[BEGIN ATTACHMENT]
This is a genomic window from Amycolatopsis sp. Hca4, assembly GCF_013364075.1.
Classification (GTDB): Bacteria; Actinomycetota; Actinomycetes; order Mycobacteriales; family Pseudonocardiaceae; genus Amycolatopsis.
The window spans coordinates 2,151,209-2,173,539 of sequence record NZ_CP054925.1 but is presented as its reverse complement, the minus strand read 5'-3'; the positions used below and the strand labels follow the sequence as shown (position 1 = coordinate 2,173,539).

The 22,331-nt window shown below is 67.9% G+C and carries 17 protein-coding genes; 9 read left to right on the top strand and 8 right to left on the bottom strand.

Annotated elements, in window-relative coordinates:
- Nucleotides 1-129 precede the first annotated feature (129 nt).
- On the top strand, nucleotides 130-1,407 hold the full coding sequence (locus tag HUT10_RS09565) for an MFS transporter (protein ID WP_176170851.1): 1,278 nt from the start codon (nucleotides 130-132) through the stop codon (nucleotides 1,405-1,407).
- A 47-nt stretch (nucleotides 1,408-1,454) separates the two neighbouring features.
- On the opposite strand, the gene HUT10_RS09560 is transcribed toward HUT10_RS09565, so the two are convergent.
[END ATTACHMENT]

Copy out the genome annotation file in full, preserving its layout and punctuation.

This is a genomic window from Amycolatopsis sp. Hca4, assembly GCF_013364075.1.
Classification (GTDB): Bacteria; Actinomycetota; Actinomycetes; order Mycobacteriales; family Pseudonocardiaceae; genus Amycolatopsis.
The window spans coordinates 2,151,209-2,173,539 of sequence record NZ_CP054925.1 but is presented as its reverse complement, the minus strand read 5'-3'; the positions used below and the strand labels follow the sequence as shown (position 1 = coordinate 2,173,539).

The 22,331-nt window shown below is 67.9% G+C and carries 17 protein-coding genes; 9 read left to right on the top strand and 8 right to left on the bottom strand.

Annotated elements, in window-relative coordinates:
- Nucleotides 1-129 precede the first annotated feature (129 nt).
- On the top strand, nucleotides 130-1,407 hold the full coding sequence (locus tag HUT10_RS09565) for an MFS transporter (protein ID WP_176170851.1): 1,278 nt from the start codon (nucleotides 130-132) through the stop codon (nucleotides 1,405-1,407).
- A 47-nt stretch (nucleotides 1,408-1,454) separates the two neighbouring features.
- On the opposite strand, the gene HUT10_RS09560 is transcribed toward HUT10_RS09565, so the two are convergent.